The vibez also packs lots of useful features in. It allows you to create playlists on the fly, something you can’t do on a nano or most other flash-based players. It has a line-in – the headphone socket doubles as an input – and an integrated microphone for turning the player into an impromptu dictaphone. There are two soft keys you can customise to access functions you use frequently and there’s a dedicated photo-viewer with surprisingly powerful features. You can use this to browse by camera make, model, description and even date taken, as well as simply by folder and thumbnail. However, eschewing the PMP (personal media player) approach of an increasing number of small MP3 players, it can’t playback video.
Battery life is on a par with the iPod video with up to 20 hours of playback available, though this will drop if you insist on listening to high bit rate files at loud volume levels. A bonus here is that it’s user replaceable – just pop the back off by pressing a bent open paper clip against the release mechanism located at the top of the back cover.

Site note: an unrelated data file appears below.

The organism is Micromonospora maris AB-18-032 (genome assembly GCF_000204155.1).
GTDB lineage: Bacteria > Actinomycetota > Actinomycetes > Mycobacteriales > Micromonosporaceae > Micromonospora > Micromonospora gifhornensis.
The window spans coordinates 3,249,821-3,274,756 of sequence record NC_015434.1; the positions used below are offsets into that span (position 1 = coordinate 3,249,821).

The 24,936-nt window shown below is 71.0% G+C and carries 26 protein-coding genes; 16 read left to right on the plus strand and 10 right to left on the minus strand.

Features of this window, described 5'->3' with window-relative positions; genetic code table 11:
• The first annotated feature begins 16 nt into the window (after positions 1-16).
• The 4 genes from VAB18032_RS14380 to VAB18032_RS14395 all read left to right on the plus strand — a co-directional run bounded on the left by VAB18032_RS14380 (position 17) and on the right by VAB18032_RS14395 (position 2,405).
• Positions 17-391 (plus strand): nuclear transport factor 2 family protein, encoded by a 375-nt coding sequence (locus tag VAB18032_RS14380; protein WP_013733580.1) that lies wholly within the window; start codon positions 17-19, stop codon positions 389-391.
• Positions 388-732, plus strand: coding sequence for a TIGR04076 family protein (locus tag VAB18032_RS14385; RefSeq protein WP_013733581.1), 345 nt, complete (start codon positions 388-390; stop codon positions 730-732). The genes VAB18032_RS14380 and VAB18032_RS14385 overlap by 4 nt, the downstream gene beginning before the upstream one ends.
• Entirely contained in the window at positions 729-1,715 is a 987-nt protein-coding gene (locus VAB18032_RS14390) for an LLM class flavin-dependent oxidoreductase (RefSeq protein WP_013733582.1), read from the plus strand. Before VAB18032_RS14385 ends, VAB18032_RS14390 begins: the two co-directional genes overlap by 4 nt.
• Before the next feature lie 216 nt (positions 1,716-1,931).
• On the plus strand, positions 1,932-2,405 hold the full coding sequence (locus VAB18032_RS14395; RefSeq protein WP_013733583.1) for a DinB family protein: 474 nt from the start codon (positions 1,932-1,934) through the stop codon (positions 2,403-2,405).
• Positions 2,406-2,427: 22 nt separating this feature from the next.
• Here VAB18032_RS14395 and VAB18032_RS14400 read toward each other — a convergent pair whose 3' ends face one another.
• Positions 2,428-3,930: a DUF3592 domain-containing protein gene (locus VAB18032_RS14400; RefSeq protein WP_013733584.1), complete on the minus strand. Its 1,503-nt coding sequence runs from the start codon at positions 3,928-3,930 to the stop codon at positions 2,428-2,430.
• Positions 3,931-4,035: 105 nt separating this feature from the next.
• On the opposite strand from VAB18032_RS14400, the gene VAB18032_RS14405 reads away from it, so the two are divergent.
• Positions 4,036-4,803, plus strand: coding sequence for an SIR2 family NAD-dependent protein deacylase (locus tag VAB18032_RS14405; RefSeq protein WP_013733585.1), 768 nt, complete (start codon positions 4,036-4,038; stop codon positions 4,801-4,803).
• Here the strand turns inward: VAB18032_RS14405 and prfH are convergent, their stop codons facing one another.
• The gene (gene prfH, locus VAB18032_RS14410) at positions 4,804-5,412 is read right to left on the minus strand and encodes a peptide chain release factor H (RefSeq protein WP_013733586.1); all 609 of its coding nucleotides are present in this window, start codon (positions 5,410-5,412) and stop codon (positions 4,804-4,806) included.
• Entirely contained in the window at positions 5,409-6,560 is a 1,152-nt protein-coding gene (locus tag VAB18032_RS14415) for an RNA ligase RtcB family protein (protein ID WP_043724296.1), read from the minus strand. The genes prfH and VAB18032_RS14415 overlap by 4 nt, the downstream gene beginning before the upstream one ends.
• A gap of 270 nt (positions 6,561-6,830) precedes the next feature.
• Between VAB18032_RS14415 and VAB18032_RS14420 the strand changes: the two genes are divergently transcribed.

File format support is excellent. Like the iAudio7, the vibez not only supports the usual WMA (32-320kbit/s) and MP3 (32-320kbit/s CBR and VBR) files, but also WMA-DRM9 and WMA-DRM10, OGG Vorbis up to Q10 (500kbit/s), WAV and lossless FLAC files. The big advantage it has over the iAudio is that it has a whopping 8GB more storage space, so you can realistically encode all your music in OGG 10 and still fit around 60 albums or so on the player.
File transfer is as easy as you want to make it. You can drag files straight to the device’s music folder using Windows Explorer, use your choice of media player or use the bundled Magix MP3 Maker SE software.
Sound quality is better than the iAudio7, too, and OGG Q10, FLAC and MP3 files encoded at a decent bit rate sound absolutely cracking, with a balanced and neutral feel to them. For really thumping bass, you do have to fiddle with the equaliser settings a bit, but otherwise it’s up there with the best mobile players I’ve heard from the likes of Sony and iRiver.
I initiated the all-important listening tests with Stacey Kent’s wonderfully well-recorded album, The Lyric, and was immediately impressed. Jim Tomlinson’s mellow saxophone sounds so real that you can hear the graininess of the reed as he takes centre stage in Manha de Carnival. You can quite clearly make out the random ‘ticking’ of the drummer in the background on this track, and Miss Kent’s vocals are rich and buttery smooth elsewhere.